PAS could conceivably also use Bersatu as a mediator in order to keep Amanah from contesting in its traditional strongholds in Kelantan and Terengganu.
For Bersatu, the objectives are equally utilitarian – keep PAS away from UMNO while strengthening the opposition by bringing PAS back into its stable. To succeed, and given the trust deficit that exists between them, Bersatu would have to assume the challenging role of interlocutor between PAS on one hand, and the DAP and Amanah on the other. This scenario would not be dissimilar to what transpired in 1990, when PAS and DAP were held together by the UMNO offshoot of the day, Semangat ’46.
Coalition-building manoeuvres currently underway in the opposition camp doubtless put forward an intriguing prospect, not least of which is the apparent reconciliation between Dr Mahathir and his former protege turned nemesis, Anwar Ibrahim, and the possibility of PAS and the DAP working together yet again, albeit indirectly.
United Mostly Over Najib?
Yet this enthusiasm barely masks the reality that the opposition is still a motley crew held together by little more than a shared desire to see PM Najib removed from power (an objective which PAS is far less enthused about) and to avoid multi-cornered fights.
Removing Mr Najib will require them to defeat UMNO, and this will be a daunting task. As the incumbent, UMNO and its Barisan allies remain in possession of a sizable war chest.
Its grip on East Malaysia also remains secure. And there is the matter of UMNO’s core support base of the rural Malay vote, which has been conditioned over decades to respond to what they are told are threats – real or imagined – to their race and religion. This narrative remains a failsafe means through which the incumbent can mobilise support. To that effect, it is hardly a coincidence that controversy has been stirred over deceptively mundane matters such as the nomenclature of hot dogs, cakes served in McDonalds restaurants, and pig bristles in paint brushes.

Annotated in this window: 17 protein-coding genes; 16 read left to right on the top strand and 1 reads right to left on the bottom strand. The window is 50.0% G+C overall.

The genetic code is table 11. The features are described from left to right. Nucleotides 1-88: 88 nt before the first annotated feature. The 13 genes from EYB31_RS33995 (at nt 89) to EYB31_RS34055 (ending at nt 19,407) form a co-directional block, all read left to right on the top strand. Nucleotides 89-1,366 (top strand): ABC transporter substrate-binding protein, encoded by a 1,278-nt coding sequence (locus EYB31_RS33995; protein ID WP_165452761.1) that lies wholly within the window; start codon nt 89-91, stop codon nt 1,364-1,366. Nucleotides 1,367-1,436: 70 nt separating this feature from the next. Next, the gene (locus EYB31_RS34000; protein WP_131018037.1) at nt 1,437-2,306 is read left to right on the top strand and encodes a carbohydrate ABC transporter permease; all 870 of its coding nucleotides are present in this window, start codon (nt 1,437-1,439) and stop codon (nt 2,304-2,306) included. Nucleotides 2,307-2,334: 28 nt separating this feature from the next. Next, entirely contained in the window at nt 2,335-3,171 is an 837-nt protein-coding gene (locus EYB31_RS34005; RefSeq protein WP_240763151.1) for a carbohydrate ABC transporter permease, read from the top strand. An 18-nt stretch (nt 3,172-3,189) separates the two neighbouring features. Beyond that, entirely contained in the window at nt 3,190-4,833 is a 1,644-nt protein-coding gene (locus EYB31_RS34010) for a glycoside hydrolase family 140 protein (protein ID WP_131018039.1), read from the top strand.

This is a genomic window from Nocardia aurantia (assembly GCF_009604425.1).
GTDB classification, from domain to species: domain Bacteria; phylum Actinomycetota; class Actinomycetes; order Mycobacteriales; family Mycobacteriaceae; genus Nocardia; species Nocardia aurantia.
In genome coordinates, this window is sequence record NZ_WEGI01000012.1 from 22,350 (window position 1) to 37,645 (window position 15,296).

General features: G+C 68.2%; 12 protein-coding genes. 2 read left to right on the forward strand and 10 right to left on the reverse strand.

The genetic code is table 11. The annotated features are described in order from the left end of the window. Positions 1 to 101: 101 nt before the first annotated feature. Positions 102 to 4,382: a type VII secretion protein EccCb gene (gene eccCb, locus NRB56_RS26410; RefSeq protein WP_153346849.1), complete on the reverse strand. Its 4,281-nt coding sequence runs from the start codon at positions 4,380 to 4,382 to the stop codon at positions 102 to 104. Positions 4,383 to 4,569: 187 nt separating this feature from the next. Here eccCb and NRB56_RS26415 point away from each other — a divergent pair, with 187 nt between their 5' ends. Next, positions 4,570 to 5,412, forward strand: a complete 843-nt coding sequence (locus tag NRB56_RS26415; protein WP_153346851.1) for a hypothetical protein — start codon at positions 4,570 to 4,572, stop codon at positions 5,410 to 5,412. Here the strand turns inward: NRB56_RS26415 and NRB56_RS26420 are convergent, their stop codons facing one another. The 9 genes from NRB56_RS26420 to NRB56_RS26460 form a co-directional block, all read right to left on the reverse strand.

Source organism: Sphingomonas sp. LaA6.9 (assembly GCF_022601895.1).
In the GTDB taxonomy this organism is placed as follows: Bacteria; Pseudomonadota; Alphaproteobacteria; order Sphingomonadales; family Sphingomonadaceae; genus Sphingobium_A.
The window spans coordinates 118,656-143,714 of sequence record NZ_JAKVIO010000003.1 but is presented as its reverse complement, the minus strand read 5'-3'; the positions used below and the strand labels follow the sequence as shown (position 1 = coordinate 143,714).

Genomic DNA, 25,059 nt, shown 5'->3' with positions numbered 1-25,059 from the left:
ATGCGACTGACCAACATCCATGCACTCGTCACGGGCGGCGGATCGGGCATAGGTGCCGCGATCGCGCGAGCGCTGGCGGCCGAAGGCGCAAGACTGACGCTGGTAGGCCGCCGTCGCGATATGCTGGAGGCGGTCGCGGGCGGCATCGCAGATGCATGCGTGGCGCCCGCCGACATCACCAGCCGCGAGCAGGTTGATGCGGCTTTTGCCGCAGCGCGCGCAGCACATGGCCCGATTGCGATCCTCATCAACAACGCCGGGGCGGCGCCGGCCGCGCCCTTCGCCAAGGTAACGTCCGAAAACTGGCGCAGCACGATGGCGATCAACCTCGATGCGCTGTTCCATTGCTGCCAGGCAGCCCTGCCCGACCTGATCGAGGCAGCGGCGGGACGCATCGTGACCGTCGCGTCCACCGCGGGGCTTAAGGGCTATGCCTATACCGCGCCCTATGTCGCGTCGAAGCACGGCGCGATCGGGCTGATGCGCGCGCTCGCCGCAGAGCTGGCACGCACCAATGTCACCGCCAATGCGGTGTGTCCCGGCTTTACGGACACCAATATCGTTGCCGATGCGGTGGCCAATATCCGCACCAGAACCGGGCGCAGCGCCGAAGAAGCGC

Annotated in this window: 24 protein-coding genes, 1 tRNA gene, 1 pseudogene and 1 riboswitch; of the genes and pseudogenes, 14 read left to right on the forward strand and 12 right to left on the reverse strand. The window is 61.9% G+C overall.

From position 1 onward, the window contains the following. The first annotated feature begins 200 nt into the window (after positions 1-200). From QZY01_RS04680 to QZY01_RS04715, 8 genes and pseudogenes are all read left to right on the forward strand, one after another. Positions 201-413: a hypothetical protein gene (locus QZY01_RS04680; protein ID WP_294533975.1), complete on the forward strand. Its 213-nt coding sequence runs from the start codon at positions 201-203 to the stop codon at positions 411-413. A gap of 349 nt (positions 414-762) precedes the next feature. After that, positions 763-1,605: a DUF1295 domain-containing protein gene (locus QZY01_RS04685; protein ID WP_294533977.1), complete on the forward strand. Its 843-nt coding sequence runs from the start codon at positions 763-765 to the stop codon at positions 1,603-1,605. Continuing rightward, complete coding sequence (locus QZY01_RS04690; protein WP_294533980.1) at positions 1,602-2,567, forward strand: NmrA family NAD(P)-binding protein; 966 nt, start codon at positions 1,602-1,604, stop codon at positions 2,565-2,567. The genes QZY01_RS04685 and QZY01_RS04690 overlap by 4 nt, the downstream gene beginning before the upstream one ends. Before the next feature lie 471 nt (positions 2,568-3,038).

Even if UMNO and BN can be defeated, crucial questions remain: will there be a consensus among the opposition as to who will be prime minister? What will PAS do about its hudud agenda? On what terms would a governing modus operandi be predicated, now that Bersatu has joined and PAS might return? As opposition parties strive to cobble together an understanding as the general election looms, they would do well to remember that the Malaysian political landscape is strewn with the graves of yesterday’s coalitions and causes.
*Joseph Chin Yong Liow is Professor of Comparative and International Politics and Dean, S Rajaratnam School of International Studies (RSIS), Nanyang Technological University, Singapore. This first appeared in The Straits Times.